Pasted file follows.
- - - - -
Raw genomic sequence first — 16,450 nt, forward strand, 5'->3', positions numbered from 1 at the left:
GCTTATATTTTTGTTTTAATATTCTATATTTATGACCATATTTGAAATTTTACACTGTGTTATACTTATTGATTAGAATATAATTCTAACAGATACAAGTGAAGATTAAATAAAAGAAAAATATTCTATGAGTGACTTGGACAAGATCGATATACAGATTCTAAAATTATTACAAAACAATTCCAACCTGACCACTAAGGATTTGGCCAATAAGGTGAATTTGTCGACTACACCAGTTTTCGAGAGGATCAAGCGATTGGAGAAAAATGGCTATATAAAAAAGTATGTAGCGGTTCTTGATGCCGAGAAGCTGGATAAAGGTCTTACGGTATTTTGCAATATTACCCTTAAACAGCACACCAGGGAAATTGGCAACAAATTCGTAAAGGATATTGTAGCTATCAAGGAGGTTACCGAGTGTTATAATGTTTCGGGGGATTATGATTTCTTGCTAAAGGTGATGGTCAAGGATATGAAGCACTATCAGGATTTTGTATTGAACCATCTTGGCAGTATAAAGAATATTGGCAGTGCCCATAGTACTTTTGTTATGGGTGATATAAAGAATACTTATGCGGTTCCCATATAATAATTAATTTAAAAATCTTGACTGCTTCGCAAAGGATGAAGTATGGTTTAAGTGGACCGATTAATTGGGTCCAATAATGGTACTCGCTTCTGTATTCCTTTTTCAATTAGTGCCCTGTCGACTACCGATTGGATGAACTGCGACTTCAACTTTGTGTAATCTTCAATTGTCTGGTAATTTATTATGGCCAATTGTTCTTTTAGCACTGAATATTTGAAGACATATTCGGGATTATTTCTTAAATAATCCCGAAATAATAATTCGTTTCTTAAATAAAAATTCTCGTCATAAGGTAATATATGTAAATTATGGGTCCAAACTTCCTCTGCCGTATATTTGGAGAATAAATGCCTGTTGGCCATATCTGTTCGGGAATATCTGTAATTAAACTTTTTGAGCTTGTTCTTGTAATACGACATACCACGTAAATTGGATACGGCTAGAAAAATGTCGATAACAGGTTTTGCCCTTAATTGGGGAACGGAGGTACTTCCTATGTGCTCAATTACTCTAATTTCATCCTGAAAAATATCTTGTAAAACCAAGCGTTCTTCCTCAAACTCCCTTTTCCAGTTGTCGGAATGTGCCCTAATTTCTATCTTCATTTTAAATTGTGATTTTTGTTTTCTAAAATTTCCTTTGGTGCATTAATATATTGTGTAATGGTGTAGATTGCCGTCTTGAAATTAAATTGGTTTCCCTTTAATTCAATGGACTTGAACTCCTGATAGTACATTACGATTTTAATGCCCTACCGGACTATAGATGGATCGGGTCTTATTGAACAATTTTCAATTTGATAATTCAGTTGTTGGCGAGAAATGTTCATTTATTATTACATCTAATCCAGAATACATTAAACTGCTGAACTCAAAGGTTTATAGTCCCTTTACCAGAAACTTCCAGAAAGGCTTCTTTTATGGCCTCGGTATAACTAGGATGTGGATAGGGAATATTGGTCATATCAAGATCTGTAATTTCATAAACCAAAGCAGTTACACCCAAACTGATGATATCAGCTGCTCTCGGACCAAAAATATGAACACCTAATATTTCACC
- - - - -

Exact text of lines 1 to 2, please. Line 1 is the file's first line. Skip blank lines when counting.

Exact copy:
Raw genomic sequence first — 16,450 nt, forward strand, 5'->3', positions numbered from 1 at the left:
GCTTATATTTTTGTTTTAATATTCTATATTTATGACCATATTTGAAATTTTACACTGTGTTATACTTATTGATTAGAATATAATTCTAACAGATACAAGTGAAGATTAAATAAAAGAAAAATATTCTATGAGTGACTTGGACAAGATCGATATACAGATTCTAAAATTATTACAAAACAATTCCAACCTGACCACTAAGGATTTGGCCAATAAGGTGAATTTGTCGACTACACCAGTTTTCGAGAGGATCAAGCGATTGGAGAAAAATGGCTATATAAAAAAGTATGTAGCGGTTCTTGATGCCGAGAAGCTGGATAAAGGTCTTACGGTATTTTGCAATATTACCCTTAAACAGCACACCAGGGAAATTGGCAACAAATTCGTAAAGGATATTGTAGCTATCAAGGAGGTTACCGAGTGTTATAATGTTTCGGGGGATTATGATTTCTTGCTAAAGGTGATGGTCAAGGATATGAAGCACTATCAGGATTTTGTATTGAACCATCTTGGCAGTATAAAGAATATTGGCAGTGCCCATAGTACTTTTGTTATGGGTGATATAAAGAATACTTATGCGGTTCCCATATAATAATTAATTTAAAAATCTTGACTGCTTCGCAAAGGATGAAGTATGGTTTAAGTGGACCGATTAATTGGGTCCAATAATGGTACTCGCTTCTGTATTCCTTTTTCAATTAGTGCCCTGTCGACTACCGATTGGATGAACTGCGACTTCAACTTTGTGTAATCTTCAATTGTCTGGTAATTTATTATGGCCAATTGTTCTTTTAGCACTGAATATTTGAAGACATATTCGGGATTATTTCTTAAATAATCCCGAAATAATAATTCGTTTCTTAAATAAAAATTCTCGTCATAAGGTAATATATGTAAATTATGGGTCCAAACTTCCTCTGCCGTATATTTGGAGAATAAATGCCTGTTGGCCATATCTGTTCGGGAATATCTGTAATTAAACTTTTTGAGCTTGTTCTTGTAATACGACATACCACGTAAATTGGATACGGCTAGAAAAATGTCGATAACAGGTTTTGCCCTTAATTGGGGAACGGAGGTACTTCCTATGTGCTCAATTACTCTAATTTCATCCTGAAAAATATCTTGTAAAACCAAGCGTTCTTCCTCAAACTCCCTTTTCCAGTTGTCGGAATGTGCCCTAATTTCTATCTTCATTTTAAATTGTGATTTTTGTTTTCTAAAATTTCCTTTGGTGCATTAATATATTGTGTAATGGTGTAGATTGCCGTCTTGAAATTAAATTGGTTTCCCTTTAATTCAATGGACTTGAACTCCTGATAGTACATTACGATTTTAATGCCCTACCGGACTATAGATGGATCGGGTCTTATTGAACAATTTTCAATTTGATAATTCAGTTGTTGGCGAGAAATGTTCATTTATTATTACATCTAATCCAGAATACATTAAACTGCTGAACTCAAAGGTTTATAGTCCCTTTACCAGAAACTTCCAGAAAGGCTTCTTTTATGGCCTCGGTATAACTAGGATGTGGATAGGGAATATTGGTCATATCAAGATCTGTAATTTCATAAACCAAAGCAGTTACACCCAAACTGATGATATCAGCTGCTCTCGGACCAAAAATATGAACACCTAATATTTCACC